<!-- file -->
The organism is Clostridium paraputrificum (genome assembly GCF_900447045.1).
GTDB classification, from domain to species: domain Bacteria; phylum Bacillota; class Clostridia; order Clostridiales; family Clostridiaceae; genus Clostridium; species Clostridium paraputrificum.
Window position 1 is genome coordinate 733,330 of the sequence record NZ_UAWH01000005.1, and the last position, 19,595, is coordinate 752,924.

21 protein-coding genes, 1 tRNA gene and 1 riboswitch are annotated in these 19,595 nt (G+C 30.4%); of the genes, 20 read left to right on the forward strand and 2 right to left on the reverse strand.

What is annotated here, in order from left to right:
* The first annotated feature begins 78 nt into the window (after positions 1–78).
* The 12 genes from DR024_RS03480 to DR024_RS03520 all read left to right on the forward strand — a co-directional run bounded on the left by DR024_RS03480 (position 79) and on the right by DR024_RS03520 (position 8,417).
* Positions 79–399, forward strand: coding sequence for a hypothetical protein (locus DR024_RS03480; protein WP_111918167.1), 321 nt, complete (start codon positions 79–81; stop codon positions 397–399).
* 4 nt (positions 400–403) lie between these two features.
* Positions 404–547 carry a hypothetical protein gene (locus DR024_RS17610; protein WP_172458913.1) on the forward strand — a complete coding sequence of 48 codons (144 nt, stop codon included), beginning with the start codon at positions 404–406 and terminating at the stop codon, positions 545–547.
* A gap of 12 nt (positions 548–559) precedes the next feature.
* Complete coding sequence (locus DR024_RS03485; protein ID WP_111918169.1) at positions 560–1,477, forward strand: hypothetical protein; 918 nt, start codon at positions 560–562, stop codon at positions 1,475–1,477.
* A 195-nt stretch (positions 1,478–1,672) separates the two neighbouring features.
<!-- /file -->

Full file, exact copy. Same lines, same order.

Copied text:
The organism is Clostridium paraputrificum (genome assembly GCF_900447045.1).
GTDB classification, from domain to species: domain Bacteria; phylum Bacillota; class Clostridia; order Clostridiales; family Clostridiaceae; genus Clostridium; species Clostridium paraputrificum.
Window position 1 is genome coordinate 733,330 of the sequence record NZ_UAWH01000005.1, and the last position, 19,595, is coordinate 752,924.

21 protein-coding genes, 1 tRNA gene and 1 riboswitch are annotated in these 19,595 nt (G+C 30.4%); of the genes, 20 read left to right on the forward strand and 2 right to left on the reverse strand.

What is annotated here, in order from left to right:
* The first annotated feature begins 78 nt into the window (after positions 1–78).
* The 12 genes from DR024_RS03480 to DR024_RS03520 all read left to right on the forward strand — a co-directional run bounded on the left by DR024_RS03480 (position 79) and on the right by DR024_RS03520 (position 8,417).
* Positions 79–399, forward strand: coding sequence for a hypothetical protein (locus DR024_RS03480; protein WP_111918167.1), 321 nt, complete (start codon positions 79–81; stop codon positions 397–399).
* 4 nt (positions 400–403) lie between these two features.
* Positions 404–547 carry a hypothetical protein gene (locus DR024_RS17610; protein WP_172458913.1) on the forward strand — a complete coding sequence of 48 codons (144 nt, stop codon included), beginning with the start codon at positions 404–406 and terminating at the stop codon, positions 545–547.
* A gap of 12 nt (positions 548–559) precedes the next feature.
* Complete coding sequence (locus DR024_RS03485; protein ID WP_111918169.1) at positions 560–1,477, forward strand: hypothetical protein; 918 nt, start codon at positions 560–562, stop codon at positions 1,475–1,477.
* A 195-nt stretch (positions 1,478–1,672) separates the two neighbouring features.